...And a Mini Driving Adventure - USVI - US Virgin Islands (2023)

…And a Mini Driving Adventure

by Vivian Williamson-Bryan

In light of our first episode of The Great American Road Trip, I thought perhaps our reading audience might find the somewhat different driving conditions prevalent in the Virgin Islands an interesting comparison.

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For many of you out there I’m sure you think “driving is driving, so what?” But as it has done with so many other things, these islands have managed to instill that usually forthright business with a few twists and turns that are peculiar to this area.

The most obvious difference when you leap behind the wheel here is that traffic is coming at you in your lane (unless you happen to be a resident of Great Britain or one of its former colonies or Japan). We drive on the left. And when you visit and feel compelled to comment on this fact (quite understandable since it’s usually quite a disconcerting experience the first few times you find yourself where you think you don’t belong) please note that the proper reference is left side (visitors who exclaim “you drive on the wrong side!” don’t earn lots of brownie points).

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This driving on the left is a leftover from Danish Colonial days (they, of course, have long switched over to the right) and the story goes that the reason we didn’t switch when the United States bought us is because the donkeys were too stubborn to change (cars were very few and far between in 1917 – sure-footed donkeys were much more suited to this mountainous terrain). Such four footed transportation is actually at the root of left handed driving: Customarily one mounts a horse from the left (again historic reasons – the majority of the world is right handed and therefore a man’s sword would have been worn on the left, so in order not to impale oneself or the horse…) Roads in olden days were dirt, more often than not mud, liberally sprinkled with droppings from that faithful transportation – in other words, a smelly morass. The sides of the road were hard, sometimes grassy, and in towns and cities, had sidewalks made of wood. I’m sure the picture is clear. So, if the decision makers of that time had to make the choice of ride on the right and dismount in the middle of the road or ride on the left and keep one’s toes clear of the muck, which way do you think they voted?

There is one major difference, though, between us and those other places that have retained the driving on the left custom. We drive cars with the steering wheel on the left instead of the right. They need a wheel on the right, we don’t. We don’t have any freeways, motorways, or other high speed roads. As a matter of fact our average driving speed is about 25 mph and 4th gear is a rarity (the limit is all of 35 – and you moan about yours!). Overtaking opportunities (legal and/or safe ones, that is) are almost nil and lane changing is pretty much restricted to the less than 3 mile stretch between town and the airport. So sitting in the middle of the road in order to have the best views of the cars around you loses a little of its importance. However, what we do have is lots of very narrow, twisting roads that hug the edge of the mountainside. And when driving those roads and meeting a gargantuan water delivery truck going the opposite way, it’s very comforting being able to stick your head out of the window (or even open the driver’s side door in very hairy situations) to gauge just how far you can move over without tumbling down the cliff! See? It really does make sense when you look beyond the obvious.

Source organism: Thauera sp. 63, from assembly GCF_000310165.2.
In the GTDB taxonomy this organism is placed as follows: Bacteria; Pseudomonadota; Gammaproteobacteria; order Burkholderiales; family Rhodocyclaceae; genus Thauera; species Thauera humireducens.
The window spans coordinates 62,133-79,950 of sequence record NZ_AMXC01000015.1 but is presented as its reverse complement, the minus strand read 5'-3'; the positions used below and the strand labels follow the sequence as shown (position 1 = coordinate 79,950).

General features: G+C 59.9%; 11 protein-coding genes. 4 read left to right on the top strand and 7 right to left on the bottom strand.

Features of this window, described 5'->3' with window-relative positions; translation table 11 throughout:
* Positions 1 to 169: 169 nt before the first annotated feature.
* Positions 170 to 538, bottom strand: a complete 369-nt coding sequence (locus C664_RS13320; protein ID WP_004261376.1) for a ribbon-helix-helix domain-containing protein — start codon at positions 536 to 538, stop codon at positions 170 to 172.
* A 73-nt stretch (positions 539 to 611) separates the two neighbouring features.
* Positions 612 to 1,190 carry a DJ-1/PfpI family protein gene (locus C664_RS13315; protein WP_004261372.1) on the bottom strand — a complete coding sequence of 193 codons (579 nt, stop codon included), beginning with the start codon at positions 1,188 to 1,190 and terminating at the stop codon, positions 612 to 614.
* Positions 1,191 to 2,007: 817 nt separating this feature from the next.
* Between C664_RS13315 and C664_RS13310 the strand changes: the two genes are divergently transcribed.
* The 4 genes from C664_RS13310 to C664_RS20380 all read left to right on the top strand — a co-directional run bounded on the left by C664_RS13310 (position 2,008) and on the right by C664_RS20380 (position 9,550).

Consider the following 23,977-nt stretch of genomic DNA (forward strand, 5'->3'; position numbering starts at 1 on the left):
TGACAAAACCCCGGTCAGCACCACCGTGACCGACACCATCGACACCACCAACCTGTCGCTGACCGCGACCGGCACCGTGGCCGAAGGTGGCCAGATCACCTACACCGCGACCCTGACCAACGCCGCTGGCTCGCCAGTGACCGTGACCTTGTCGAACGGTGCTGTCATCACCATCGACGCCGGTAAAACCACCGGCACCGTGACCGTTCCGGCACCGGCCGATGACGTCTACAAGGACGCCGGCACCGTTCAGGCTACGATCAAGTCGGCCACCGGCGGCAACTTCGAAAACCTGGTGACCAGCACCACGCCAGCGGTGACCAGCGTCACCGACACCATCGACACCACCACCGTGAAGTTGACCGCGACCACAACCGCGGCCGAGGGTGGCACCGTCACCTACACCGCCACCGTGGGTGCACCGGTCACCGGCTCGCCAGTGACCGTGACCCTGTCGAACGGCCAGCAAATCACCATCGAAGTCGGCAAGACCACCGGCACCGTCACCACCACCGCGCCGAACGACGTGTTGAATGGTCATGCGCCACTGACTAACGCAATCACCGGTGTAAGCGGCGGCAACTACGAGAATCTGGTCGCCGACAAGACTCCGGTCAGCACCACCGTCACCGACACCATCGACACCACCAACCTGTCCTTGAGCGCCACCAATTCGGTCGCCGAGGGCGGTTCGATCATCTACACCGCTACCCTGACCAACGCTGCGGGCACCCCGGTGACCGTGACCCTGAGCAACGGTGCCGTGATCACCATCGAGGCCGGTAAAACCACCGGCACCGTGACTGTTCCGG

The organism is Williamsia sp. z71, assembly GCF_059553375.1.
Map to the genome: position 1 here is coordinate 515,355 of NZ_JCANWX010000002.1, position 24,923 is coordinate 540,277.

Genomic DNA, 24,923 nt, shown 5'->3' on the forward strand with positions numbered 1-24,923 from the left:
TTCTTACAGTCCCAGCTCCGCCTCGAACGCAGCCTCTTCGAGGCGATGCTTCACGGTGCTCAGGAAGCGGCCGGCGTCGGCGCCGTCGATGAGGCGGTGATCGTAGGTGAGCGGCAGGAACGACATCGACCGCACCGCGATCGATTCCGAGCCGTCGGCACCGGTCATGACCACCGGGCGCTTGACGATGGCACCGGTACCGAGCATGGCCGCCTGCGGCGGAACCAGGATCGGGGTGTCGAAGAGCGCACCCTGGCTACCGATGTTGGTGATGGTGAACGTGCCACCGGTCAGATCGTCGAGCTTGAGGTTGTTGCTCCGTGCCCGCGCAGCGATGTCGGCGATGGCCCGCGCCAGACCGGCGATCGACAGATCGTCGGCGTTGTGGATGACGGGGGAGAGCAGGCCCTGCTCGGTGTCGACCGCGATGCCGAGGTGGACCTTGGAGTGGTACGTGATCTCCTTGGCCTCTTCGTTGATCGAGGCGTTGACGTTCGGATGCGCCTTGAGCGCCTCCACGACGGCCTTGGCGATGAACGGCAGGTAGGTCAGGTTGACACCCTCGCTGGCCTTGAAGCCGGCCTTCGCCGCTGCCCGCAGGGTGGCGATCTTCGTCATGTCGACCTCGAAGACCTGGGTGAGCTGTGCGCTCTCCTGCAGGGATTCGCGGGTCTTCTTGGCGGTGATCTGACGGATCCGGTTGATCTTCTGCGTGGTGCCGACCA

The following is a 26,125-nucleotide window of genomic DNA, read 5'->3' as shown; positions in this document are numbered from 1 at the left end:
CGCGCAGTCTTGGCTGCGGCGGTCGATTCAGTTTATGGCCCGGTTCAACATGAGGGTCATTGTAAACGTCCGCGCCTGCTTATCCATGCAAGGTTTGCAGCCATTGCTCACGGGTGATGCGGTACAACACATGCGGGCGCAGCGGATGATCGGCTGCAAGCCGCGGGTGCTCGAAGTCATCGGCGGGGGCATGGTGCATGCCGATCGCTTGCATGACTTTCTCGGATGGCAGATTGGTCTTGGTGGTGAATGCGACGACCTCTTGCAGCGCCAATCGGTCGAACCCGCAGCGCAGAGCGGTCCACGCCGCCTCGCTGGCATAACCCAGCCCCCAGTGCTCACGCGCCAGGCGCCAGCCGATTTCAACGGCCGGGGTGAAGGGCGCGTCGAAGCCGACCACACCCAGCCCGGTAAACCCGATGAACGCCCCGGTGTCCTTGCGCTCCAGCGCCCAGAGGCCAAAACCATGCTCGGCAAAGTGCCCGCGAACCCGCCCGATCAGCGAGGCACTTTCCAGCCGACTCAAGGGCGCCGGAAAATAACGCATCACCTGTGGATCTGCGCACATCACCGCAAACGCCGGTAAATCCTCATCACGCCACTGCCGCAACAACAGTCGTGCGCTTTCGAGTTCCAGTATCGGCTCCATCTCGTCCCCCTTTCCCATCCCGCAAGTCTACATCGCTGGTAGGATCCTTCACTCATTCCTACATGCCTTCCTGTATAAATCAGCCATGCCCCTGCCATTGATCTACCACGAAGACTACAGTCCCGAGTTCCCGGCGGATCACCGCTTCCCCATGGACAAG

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Another difference in island driving is the use of the horn. What is in other places an almost unnecessary adjunct to a car’s equipment is here a vital element in the art of motoring. We have become veritable virtuosos in the language of car horns. Not for us the serene driving behavior of the average northern European (note I did qualify that) or North American (again qualified). We fit in more with the Italians and hot blooded Latin types. There are times the horn is quite necessary (those narrow, twisty roads) and then it’s just a quick and polite beep, beep when approaching a particularly blind corner. At other times, e.g., when some fool in the other lane decides to overtake a line of cars and is barreling straight at you, the horn blast is prolonged and is conveying a definite message as to the intelligence and lineage of said fool. The same usage holds true for warning others away from a desired parking space. And, of course, there is always the quick staccatto exchange of greetings when friends and acquaintances pass each other (and since this is such a small island where everyone knows nearly everyone else, there’s lots of this type of horn usage). The other time when horns are widely used is during another of our singular habits.